KEARNEY or DUNSEATH: Wanted to know the address of Mrs Kearney or Dunseath. When last heard of was residing in London. Would she please write to her sister, Jane Alexander, 58 East Street, Belfast, who is very ill. English papers please copy.
REA: Information wanted regarding the whereabouts of John Rea, native of Moneymore, County Derry, Ireland. Last heard of in the States of America; he was trading on river, and was stewart on a steamboat. His sister Margaret Rea, or Mrs Dunn would be glad to hear of him, either dead or live.- 88 Cowcaddens, Glasgow.
READING FOR CANALMEN.
TO THE EDITOR OF THE BELFAST WEEKLY NEWS.
SIR- Would you be kind enough to give me a few lines of your space on behalf of the lock-keepers and lightermen on the canal. As many of your readers no doubt are well aware, their lives are lonely and monotonous, and, under such circumstances, a supply, however small, of suitable reading material would be a great boon - not to speak of the possible influence for good in some cases. There are, I believe, about 27 lock-keepers and 200 lightermen engaged on the canal. If, therefore, any of your readers have any old magazines, journals, or papers to spare, I would gladly arrange to call for them, or if more convenient, they could be left at Mr William Laird's Corn Market. My father or I would then deliver them to Mr James M'Cleave, third lock-keeper, who has kindly consented to distribute and exchange them with the canalmen.
Trusting the active sympathy of your readers may be excited on their behalf - -I am sir, yours sincerely.
Anna Parker, 17 Elbana Street, Belfast, 28th October 1893.
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THE LOSS OF THE S.S. HORN HEAD. LIST OF THE CREW.
The following is a full list of the crew of the Ulster Steamship Company's steamer the Horn Head, which has been missing since 20th(?) August last, and which has now been given up for lost:-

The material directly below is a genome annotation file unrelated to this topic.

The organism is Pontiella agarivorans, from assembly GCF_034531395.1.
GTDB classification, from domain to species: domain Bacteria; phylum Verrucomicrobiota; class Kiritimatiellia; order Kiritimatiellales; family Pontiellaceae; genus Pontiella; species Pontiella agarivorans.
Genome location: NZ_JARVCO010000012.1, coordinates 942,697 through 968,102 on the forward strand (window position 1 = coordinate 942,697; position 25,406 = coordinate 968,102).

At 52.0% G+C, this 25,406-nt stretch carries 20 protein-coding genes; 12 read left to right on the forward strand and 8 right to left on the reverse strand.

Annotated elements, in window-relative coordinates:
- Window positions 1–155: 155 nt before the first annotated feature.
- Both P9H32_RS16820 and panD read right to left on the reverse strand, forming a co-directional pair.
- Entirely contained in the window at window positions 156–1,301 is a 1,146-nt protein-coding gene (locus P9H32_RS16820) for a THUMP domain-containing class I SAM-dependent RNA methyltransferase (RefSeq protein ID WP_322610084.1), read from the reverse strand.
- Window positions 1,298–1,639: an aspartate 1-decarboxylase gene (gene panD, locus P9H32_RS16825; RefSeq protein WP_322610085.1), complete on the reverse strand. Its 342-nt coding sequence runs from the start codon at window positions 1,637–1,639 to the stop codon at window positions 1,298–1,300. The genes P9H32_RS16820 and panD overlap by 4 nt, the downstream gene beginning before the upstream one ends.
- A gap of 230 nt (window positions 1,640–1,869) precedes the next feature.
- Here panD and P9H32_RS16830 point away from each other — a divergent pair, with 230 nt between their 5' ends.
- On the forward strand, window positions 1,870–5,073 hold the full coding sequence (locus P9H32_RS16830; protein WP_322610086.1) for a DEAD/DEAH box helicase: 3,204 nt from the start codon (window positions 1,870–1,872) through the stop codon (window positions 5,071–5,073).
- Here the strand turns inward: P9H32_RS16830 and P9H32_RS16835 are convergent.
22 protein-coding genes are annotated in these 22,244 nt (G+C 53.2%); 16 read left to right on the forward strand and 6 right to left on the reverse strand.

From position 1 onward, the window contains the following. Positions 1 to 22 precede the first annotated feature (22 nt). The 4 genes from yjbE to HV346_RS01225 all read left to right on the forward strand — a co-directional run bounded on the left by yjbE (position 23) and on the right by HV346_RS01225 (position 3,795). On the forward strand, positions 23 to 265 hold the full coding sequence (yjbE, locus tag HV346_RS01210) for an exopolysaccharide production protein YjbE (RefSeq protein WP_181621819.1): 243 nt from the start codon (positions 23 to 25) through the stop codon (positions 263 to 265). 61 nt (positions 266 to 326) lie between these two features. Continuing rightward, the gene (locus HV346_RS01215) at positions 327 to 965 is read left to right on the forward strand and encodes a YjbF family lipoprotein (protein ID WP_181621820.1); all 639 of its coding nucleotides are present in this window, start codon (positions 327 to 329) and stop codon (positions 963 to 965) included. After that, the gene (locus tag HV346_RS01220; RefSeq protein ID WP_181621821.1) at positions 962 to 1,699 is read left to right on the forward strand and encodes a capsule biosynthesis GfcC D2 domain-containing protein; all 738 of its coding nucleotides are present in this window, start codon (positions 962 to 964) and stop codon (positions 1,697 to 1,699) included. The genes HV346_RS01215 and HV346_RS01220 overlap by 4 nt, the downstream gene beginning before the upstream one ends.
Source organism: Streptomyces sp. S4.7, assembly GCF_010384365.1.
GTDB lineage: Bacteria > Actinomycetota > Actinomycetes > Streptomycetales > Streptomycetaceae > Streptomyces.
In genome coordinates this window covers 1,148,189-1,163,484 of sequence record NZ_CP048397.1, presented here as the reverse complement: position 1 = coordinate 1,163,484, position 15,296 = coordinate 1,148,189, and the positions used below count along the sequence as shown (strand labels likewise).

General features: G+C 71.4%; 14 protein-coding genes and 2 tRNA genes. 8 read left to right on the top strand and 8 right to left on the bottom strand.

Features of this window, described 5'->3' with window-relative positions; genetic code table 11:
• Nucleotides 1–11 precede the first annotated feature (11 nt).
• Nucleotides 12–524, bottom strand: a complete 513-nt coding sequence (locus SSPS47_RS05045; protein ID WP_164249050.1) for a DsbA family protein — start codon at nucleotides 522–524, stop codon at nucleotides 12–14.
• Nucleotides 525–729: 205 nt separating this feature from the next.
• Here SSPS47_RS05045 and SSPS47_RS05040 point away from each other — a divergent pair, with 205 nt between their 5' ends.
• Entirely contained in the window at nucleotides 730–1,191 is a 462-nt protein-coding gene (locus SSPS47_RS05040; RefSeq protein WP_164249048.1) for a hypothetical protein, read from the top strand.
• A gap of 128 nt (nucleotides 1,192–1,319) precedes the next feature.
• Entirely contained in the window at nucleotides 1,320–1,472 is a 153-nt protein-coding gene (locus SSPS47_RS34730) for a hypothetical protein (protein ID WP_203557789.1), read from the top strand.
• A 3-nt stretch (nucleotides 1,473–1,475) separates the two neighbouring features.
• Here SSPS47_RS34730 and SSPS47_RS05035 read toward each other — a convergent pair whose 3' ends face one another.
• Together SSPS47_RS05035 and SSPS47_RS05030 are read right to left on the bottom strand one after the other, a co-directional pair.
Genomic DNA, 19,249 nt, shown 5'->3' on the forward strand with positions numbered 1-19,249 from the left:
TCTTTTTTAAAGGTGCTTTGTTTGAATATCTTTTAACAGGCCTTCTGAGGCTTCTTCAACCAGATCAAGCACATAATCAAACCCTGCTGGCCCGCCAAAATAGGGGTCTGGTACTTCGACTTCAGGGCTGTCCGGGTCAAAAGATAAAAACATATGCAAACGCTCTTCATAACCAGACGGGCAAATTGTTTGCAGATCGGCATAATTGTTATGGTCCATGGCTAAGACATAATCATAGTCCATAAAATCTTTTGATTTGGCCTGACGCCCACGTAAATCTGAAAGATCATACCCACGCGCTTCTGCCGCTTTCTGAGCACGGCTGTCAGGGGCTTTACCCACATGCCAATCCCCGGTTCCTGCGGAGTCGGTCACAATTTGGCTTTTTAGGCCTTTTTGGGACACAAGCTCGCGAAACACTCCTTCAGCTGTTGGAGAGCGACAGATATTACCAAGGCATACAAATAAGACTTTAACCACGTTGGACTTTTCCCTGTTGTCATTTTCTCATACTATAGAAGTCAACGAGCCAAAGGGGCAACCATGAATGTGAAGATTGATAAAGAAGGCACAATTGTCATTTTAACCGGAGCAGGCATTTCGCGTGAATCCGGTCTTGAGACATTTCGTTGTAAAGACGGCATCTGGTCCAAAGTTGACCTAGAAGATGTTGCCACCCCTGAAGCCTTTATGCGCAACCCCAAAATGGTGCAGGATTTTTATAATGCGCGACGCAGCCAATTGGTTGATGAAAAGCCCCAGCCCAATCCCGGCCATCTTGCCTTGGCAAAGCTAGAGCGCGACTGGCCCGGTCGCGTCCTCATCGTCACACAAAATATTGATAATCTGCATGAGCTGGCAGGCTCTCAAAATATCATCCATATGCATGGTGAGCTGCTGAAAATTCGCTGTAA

H.J. Scott, master, Belfast; William Duff, first mate, 32 Meadow Street, Belfast; H.C. Semple, second mate, Liverpool; William Carroll, carpenter, 33 Holywood Street, Belfast. David Aicken, steward, Hillchester Street, Belfast (late of Larne); Joseph Harris, messroom stewart, Liverpool; Alex Whitford, cook, 11 Valentine Street, Belfast; Bernard Corne, A.B., Ardglas, County Down; Robert W. M'Nally, A.B., Liverpool; Philip Griffen, A.B., 6 M'Tier Street, Belfast; Wm. M'Veigh, A.B., Whiteabbey; Frederick Lochyer, A.B. London; Francis Williams, A.B., Liverpool; Edward Kisack, A.B., Liverpool; Wentworth Churnley, A.B., Bolton; John Halpin, A.B., Liverpool; Robert Wilson, chief engineer, 44 Percy Street, Belfast; John Osborne, second engineer, 28 Duncairn Gardens; James Purdon, third engineer, 23 Cliftonville Avenue, Belfast; James Colwelll, donkeyman, Liverpool; Henry Biddlecombe, fireman; Chas. M'Cormick, fireman, Larne; Patrick M'Voy, fireman, Liverpool; John Connolly, fireman, Monaghan; Thomas Brown, fireman, Liverpool. Two firemen, James Rowan and Hugh Carthy, both of Liverpool, deserted from the ship at Baltimore, and their places were filled by D. Ryan and A. Allen, whose addresses are not known. The Horn Head was built in Belfast in 1884, by Messrs. Harland & Wolff to the order of the Ulster Steamship Company Limited (Managers, Messrs. G Heyn & Sons). Her dimensions were, - Length, 321 ft. 8in.; breadth, 37ft. 3in.; depth, 25ft.; with a gross tonnage of 2,386(?) tons and 1,559 tons net. She was fitted with compound engines, having a stroke of 45in. The steamer was first in command of Captain Thompson, who sailed her for six years, and, after his promotion to a larger ship, Captain Scott succeeded him in the command. The Horn Head was looked upon by the owners as about the best and safest vessel of their fleet, and they still hold to the opinions expressed by them at the first, which were that something must have gone wrong with her steering gear; she may have broken her shaft, or lost her propeller; or she may have been sunk by coming in contact with one of the numerous derelicts floating about the Atlantic. Captain Scott, who was an experienced officer, has been in the company's service for twelve or thirteen years, first entering it as second officer. His first command was on the Black Head, and he was afterwards promoted to the Horn Head in succession to Captain Thompson. Captain Thompson, writing to Messrs. Heyn, managing owners, with reference to the missing ship, pays a high tribute to the capabilities of Captain Scott as master mariner, and gives it as his opinion that the Horn Head must have run against one of the floating derelicts and been lost. He says that there are about 400 of these dangerous obstacles floating about in the Atlantic in the way of passing vessels, and so great has the danger become from them that the United States Government have commissioned a cruiser specially to look out for these floating wrecks and destroy them. The owners are also of this opinion, as they believe if she had foundered in a storm some wreckage would have been found.